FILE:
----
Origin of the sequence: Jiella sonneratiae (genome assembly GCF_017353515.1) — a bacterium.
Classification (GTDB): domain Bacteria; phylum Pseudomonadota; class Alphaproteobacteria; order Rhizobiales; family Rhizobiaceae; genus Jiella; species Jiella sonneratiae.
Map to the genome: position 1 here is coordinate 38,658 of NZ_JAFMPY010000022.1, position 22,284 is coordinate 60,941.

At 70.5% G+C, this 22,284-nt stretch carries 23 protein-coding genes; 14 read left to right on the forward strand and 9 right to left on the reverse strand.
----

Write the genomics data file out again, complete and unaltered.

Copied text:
Origin of the sequence: Jiella sonneratiae (genome assembly GCF_017353515.1) — a bacterium.
Classification (GTDB): domain Bacteria; phylum Pseudomonadota; class Alphaproteobacteria; order Rhizobiales; family Rhizobiaceae; genus Jiella; species Jiella sonneratiae.
Map to the genome: position 1 here is coordinate 38,658 of NZ_JAFMPY010000022.1, position 22,284 is coordinate 60,941.

At 70.5% G+C, this 22,284-nt stretch carries 23 protein-coding genes; 14 read left to right on the forward strand and 9 right to left on the reverse strand.